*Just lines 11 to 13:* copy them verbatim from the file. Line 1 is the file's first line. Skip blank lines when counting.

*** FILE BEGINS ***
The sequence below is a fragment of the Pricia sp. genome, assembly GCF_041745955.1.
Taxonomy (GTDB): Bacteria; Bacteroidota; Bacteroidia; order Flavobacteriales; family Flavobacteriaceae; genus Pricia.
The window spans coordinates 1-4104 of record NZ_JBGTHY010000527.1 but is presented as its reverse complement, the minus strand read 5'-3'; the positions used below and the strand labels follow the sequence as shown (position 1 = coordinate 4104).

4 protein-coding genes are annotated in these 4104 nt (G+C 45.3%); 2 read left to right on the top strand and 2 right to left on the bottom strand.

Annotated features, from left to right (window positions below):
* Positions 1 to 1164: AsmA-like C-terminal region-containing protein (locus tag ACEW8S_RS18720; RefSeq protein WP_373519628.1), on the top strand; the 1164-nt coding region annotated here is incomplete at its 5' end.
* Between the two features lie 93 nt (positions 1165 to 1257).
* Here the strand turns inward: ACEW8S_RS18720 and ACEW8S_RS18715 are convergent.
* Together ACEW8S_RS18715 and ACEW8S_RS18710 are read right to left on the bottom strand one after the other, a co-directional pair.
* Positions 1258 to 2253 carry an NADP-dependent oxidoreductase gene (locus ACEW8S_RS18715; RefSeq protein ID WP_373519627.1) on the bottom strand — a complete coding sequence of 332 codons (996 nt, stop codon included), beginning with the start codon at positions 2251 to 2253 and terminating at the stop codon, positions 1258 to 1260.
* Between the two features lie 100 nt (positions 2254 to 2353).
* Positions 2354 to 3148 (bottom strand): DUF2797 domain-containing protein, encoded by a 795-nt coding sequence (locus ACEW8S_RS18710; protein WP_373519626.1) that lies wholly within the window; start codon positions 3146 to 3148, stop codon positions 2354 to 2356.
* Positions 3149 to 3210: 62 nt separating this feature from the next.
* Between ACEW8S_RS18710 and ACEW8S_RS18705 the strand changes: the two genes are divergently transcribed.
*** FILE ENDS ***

* Between the two features lie 100 nt (positions 2254 to 2353).
* Positions 2354 to 3148 (bottom strand): DUF2797 domain-containing protein, encoded by a 795-nt coding sequence (locus ACEW8S_RS18710; protein WP_373519626.1) that lies wholly within the window; start codon positions 3146 to 3148, stop codon positions 2354 to 2356.
* Positions 3149 to 3210: 62 nt separating this feature from the next.